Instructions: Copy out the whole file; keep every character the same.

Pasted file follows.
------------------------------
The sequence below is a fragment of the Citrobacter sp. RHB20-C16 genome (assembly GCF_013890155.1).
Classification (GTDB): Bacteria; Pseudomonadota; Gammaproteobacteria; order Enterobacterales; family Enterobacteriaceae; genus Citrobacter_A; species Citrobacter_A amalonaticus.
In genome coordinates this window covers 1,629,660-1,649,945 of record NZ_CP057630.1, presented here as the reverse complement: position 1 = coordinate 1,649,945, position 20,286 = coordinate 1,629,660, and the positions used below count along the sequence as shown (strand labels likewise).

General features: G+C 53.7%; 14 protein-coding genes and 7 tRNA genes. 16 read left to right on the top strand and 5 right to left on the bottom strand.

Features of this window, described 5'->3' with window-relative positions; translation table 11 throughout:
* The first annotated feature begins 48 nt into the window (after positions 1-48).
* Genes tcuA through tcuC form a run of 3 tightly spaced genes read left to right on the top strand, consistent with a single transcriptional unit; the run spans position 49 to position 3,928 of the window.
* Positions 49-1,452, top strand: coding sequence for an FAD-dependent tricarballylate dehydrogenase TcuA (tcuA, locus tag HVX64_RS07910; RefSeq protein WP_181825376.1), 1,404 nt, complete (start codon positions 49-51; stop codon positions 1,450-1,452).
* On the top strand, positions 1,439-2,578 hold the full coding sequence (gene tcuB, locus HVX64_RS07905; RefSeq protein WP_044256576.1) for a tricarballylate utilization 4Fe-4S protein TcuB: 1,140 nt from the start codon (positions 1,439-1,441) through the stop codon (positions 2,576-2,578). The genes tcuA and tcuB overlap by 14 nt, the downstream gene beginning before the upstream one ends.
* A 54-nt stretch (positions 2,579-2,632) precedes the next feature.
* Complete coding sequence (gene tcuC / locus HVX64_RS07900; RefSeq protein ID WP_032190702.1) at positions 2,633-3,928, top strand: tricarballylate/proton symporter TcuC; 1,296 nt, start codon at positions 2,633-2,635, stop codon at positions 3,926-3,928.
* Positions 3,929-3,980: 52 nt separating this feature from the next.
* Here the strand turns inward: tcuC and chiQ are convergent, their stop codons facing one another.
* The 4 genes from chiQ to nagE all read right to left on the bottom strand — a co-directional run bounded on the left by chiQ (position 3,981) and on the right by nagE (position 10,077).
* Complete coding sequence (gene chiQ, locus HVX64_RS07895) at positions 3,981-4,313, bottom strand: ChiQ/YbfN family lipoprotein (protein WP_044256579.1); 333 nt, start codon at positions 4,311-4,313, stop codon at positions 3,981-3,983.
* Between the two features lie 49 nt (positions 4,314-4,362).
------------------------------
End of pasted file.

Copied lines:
The sequence below is a fragment of the Citrobacter sp. RHB20-C16 genome (assembly GCF_013890155.1).
Classification (GTDB): Bacteria; Pseudomonadota; Gammaproteobacteria; order Enterobacterales; family Enterobacteriaceae; genus Citrobacter_A; species Citrobacter_A amalonaticus.
In genome coordinates this window covers 1,629,660-1,649,945 of record NZ_CP057630.1, presented here as the reverse complement: position 1 = coordinate 1,649,945, position 20,286 = coordinate 1,629,660, and the positions used below count along the sequence as shown (strand labels likewise).

General features: G+C 53.7%; 14 protein-coding genes and 7 tRNA genes. 16 read left to right on the top strand and 5 right to left on the bottom strand.

Features of this window, described 5'->3' with window-relative positions; translation table 11 throughout:
* The first annotated feature begins 48 nt into the window (after positions 1-48).
* Genes tcuA through tcuC form a run of 3 tightly spaced genes read left to right on the top strand, consistent with a single transcriptional unit; the run spans position 49 to position 3,928 of the window.
* Positions 49-1,452, top strand: coding sequence for an FAD-dependent tricarballylate dehydrogenase TcuA (tcuA, locus tag HVX64_RS07910; RefSeq protein WP_181825376.1), 1,404 nt, complete (start codon positions 49-51; stop codon positions 1,450-1,452).
* On the top strand, positions 1,439-2,578 hold the full coding sequence (gene tcuB, locus HVX64_RS07905; RefSeq protein WP_044256576.1) for a tricarballylate utilization 4Fe-4S protein TcuB: 1,140 nt from the start codon (positions 1,439-1,441) through the stop codon (positions 2,576-2,578). The genes tcuA and tcuB overlap by 14 nt, the downstream gene beginning before the upstream one ends.
* A 54-nt stretch (positions 2,579-2,632) precedes the next feature.
* Complete coding sequence (gene tcuC / locus HVX64_RS07900; RefSeq protein ID WP_032190702.1) at positions 2,633-3,928, top strand: tricarballylate/proton symporter TcuC; 1,296 nt, start codon at positions 2,633-2,635, stop codon at positions 3,926-3,928.
* Positions 3,929-3,980: 52 nt separating this feature from the next.
* Here the strand turns inward: tcuC and chiQ are convergent, their stop codons facing one another.
* The 4 genes from chiQ to nagE all read right to left on the bottom strand — a co-directional run bounded on the left by chiQ (position 3,981) and on the right by nagE (position 10,077).
* Complete coding sequence (gene chiQ, locus HVX64_RS07895) at positions 3,981-4,313, bottom strand: ChiQ/YbfN family lipoprotein (protein WP_044256579.1); 333 nt, start codon at positions 4,311-4,313, stop codon at positions 3,981-3,983.
* Between the two features lie 49 nt (positions 4,314-4,362).